The Court sided with Chippendales on a few issues. It agreed that Chippendales’ current registration efforts are not mooted by the existence of its earlier incontestable registration, stating “The potential for benefit in an infringement suit of a registration based on inherent distinctiveness creates a viable controversy.” The Court also rejected the Board’s suggestion that any costume worn by adult entertainers lacks inherent distinctiveness: “Simply because the live adult entertainment industry generally involves ‘revealing and provocative’ costumes does not mean that there cannot be any such costume that is inherently distinctive.” For the rest, however, Chippendales lost on all points.

Chippendales argued that the inherent distinctiveness of its mark should be determined as of 1979, when the mark was first used, rather than as of the present. The Court disagreed:

[T]rademark rights are not static…A term or device that was once inherently distinctive may lose its distinguishing characteristics over time….It would be unfair for an applicant to delay an application for registration and then benefit from having distinctiveness measured at the time of first use. This would allow an applicant to preempt intervening uses that might have relied on the fact that the registration for the mark as inherently distinctive had not been sought at an earlier date.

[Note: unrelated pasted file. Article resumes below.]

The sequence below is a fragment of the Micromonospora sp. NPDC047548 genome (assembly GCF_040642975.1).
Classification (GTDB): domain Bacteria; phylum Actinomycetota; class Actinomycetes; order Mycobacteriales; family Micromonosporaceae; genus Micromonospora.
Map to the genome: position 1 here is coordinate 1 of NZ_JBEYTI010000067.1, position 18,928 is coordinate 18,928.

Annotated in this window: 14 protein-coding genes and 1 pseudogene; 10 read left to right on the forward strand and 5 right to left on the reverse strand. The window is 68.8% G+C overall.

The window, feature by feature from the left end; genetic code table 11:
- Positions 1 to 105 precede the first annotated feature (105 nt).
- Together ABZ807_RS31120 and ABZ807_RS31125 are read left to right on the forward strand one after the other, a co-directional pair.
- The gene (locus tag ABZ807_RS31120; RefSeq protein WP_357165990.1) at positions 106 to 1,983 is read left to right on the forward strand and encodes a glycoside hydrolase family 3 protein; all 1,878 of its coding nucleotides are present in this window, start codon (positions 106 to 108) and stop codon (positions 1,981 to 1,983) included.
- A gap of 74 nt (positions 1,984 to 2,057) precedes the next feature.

Turning to the central issue of whether the Cuffs & Collar trade dress is inherently distinctive, the Court applied the test established in Seabrook Foods, Inc. v. Bar-Well Foods, Ltd., 568 F.2d 1342 (CCPA 1977). Specifically, the Court asked if the mark was viewed by the public as “a mere refinement of a commonly-adopted and well-known form of ornamentation” for the goods or services. The Court answered this question in the affirmative, finding that Chippendales’ mark is a mere refinement or variation of the Playboy bunny costume, a trade dress for adult entertainment services that also features a collar and cuffs, along with other elements.